While some people may point to the likes of Kendrick Lamar and J. Cole as “ old school Hip-Hop revivalists”, I couldn’t disagree more. When I think of that term in its purest sense, I think of Joey Bada$$ the Brooklyn MC who may have born in 1995, but spits like that’s the current calendar year. Given my affinity for ‘90s Hip-Hop, his debut B4.Da.$$ was one of my favorite Hip-Hop albums of 2015, and its follow-up is even better (and way hookier). Gritty standout “Rockabye Baby” is the epitome of the aforementioned revivalism; anybody from The Lox to Mobb Deep to Nas to Big Pun would sound great on that instrumental (ScHoolboy Q ultimately steals the show with its guest spot). The melodic, almost serene ”For My People”, meanwhile, might be my favorite Hip-Hop track of 2017 thus far. My only gripe with this album is that Joey tackles familiar race issues without having any sort of unique perspective – it’s all the same “cops are out to kill me”, “racism is bad” “government is evil” kind of shit. It’s important shit to talk about, but it needs a new spin. Other than that, the dude is proving to be the real deal. RECOMMENDED

The Search for Everything – John Mayer

After forays into Country and Folk music with his last two LPs, John Mayer’s glorious return to the Pop world is an enjoyable but somewhat fluffy affair. While I dug the hell out of the mushy, relatable romance of “Love on the Weekend”, the wonderful break-up fodder of tracks like “Never on the Day You Leave” and “Moving on and Getting Over”, as well as the crunchy rocker “Helpless”, there were also a few empty, excessively dumbed down cuts like “In the Blood” and “Changing” that made this album underwhelming for me. Knowing Mayer’s talent, I’d prefer to be challenged as a listener. But he still hits his mark more often than not. Here is a full review. RECOMMENDED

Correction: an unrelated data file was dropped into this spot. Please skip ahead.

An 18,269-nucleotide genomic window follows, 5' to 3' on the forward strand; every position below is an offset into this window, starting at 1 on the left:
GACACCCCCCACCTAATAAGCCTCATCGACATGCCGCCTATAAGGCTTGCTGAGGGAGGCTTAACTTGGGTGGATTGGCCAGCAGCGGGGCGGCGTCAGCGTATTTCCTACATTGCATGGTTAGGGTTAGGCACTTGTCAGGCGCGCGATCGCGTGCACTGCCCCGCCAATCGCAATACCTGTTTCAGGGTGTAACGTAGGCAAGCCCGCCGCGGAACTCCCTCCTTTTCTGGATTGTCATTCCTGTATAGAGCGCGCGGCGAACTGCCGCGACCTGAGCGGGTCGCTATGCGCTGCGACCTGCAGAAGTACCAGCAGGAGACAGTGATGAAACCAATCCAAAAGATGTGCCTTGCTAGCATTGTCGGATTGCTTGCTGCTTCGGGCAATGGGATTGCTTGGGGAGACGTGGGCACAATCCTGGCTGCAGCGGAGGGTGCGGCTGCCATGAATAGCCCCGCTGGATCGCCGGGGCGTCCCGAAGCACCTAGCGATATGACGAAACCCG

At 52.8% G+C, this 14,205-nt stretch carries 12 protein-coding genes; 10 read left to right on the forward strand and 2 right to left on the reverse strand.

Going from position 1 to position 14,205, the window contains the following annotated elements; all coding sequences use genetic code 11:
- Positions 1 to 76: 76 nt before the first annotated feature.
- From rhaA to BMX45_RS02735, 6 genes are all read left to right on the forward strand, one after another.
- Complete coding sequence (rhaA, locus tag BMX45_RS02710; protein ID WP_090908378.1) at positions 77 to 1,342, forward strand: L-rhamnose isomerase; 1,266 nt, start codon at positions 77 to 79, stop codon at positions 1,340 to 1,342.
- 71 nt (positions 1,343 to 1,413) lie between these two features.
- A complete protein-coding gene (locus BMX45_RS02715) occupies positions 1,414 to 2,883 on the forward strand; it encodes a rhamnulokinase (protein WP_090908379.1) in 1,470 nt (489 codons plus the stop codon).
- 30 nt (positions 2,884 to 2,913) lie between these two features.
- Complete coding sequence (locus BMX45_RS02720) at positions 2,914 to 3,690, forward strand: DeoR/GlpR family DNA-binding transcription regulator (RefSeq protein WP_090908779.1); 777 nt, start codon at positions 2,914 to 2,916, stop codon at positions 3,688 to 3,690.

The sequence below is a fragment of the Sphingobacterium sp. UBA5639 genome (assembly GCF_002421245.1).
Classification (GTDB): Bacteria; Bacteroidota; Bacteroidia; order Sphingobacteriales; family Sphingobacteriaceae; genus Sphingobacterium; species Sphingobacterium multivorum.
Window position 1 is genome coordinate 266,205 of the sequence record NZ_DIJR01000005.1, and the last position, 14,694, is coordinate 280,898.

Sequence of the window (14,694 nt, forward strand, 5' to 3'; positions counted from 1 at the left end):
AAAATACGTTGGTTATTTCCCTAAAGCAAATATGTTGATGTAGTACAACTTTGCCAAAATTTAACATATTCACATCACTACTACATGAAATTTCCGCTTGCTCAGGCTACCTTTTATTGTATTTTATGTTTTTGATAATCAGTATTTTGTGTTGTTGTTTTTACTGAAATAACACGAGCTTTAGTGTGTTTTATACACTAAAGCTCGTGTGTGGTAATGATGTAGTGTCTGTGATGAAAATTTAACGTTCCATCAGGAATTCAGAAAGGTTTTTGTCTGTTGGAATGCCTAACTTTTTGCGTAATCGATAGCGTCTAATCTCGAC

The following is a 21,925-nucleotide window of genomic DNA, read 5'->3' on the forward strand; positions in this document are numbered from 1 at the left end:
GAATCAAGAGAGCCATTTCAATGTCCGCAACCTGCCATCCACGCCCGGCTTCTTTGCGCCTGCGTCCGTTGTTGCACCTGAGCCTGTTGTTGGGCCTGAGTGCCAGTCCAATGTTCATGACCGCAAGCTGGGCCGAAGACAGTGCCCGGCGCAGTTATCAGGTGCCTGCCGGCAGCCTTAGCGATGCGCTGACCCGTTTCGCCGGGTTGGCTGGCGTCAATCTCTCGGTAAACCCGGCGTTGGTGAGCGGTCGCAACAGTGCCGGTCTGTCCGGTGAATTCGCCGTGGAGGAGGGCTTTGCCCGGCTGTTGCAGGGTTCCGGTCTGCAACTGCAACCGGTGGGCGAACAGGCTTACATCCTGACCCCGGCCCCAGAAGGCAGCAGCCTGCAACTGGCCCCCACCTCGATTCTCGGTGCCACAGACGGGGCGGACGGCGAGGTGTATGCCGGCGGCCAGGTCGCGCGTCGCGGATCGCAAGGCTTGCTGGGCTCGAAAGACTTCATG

DAMN. – Kendrick Lamar

If you want some extended thoughts on this album, it’s best to go here, but I gotta say this: we are witnessing Hip-Hop history here. What many other artist in the history of the genre has come right out of the gate with FOUR INCREDIBLE RECORDS?? Outkast? Maybe. Eric B. and Rakim? Perhaps. But it’s a fucking select few. So when this dropped, I just soaked up the moment. This guy will go down as one of the greats. HIGHLY RECOMMENDED

Season High – Little Dragon

This Swedish Electronic group’s 5th studio album was my first outing with them. And to be blunt, I didn’t care for the slow-moving, campy, anti-climatic music that I came across. Maybe I just lack the necessary nuance in my taste for dance music, but these songs didn’t have the rousing energy that I look for in the genre. It was more like a goofy video game soundtrack with grating vocals. NOT RECOMMENDED